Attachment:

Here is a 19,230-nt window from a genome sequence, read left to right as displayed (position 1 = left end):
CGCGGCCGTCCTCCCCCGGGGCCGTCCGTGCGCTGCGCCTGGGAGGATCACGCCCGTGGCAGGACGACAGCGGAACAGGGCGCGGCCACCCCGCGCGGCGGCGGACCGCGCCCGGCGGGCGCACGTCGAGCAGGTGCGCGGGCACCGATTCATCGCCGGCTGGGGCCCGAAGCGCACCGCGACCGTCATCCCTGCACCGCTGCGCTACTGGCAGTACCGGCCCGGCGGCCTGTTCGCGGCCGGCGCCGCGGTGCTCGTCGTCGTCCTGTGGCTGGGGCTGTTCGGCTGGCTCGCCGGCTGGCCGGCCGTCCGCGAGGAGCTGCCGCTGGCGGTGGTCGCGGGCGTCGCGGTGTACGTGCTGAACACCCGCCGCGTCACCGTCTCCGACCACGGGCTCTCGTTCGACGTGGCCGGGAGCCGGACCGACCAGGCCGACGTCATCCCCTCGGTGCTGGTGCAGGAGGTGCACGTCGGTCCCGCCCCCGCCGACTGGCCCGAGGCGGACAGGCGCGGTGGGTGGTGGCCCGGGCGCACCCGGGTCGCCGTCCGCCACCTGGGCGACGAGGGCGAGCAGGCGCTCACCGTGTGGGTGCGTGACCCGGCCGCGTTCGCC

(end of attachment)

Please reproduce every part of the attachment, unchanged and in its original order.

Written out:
Here is a 19,230-nt window from a genome sequence, read left to right as displayed (position 1 = left end):
CGCGGCCGTCCTCCCCCGGGGCCGTCCGTGCGCTGCGCCTGGGAGGATCACGCCCGTGGCAGGACGACAGCGGAACAGGGCGCGGCCACCCCGCGCGGCGGCGGACCGCGCCCGGCGGGCGCACGTCGAGCAGGTGCGCGGGCACCGATTCATCGCCGGCTGGGGCCCGAAGCGCACCGCGACCGTCATCCCTGCACCGCTGCGCTACTGGCAGTACCGGCCCGGCGGCCTGTTCGCGGCCGGCGCCGCGGTGCTCGTCGTCGTCCTGTGGCTGGGGCTGTTCGGCTGGCTCGCCGGCTGGCCGGCCGTCCGCGAGGAGCTGCCGCTGGCGGTGGTCGCGGGCGTCGCGGTGTACGTGCTGAACACCCGCCGCGTCACCGTCTCCGACCACGGGCTCTCGTTCGACGTGGCCGGGAGCCGGACCGACCAGGCCGACGTCATCCCCTCGGTGCTGGTGCAGGAGGTGCACGTCGGTCCCGCCCCCGCCGACTGGCCCGAGGCGGACAGGCGCGGTGGGTGGTGGCCCGGGCGCACCCGGGTCGCCGTCCGCCACCTGGGCGACGAGGGCGAGCAGGCGCTCACCGTGTGGGTGCGTGACCCGGCCGCGTTCGCC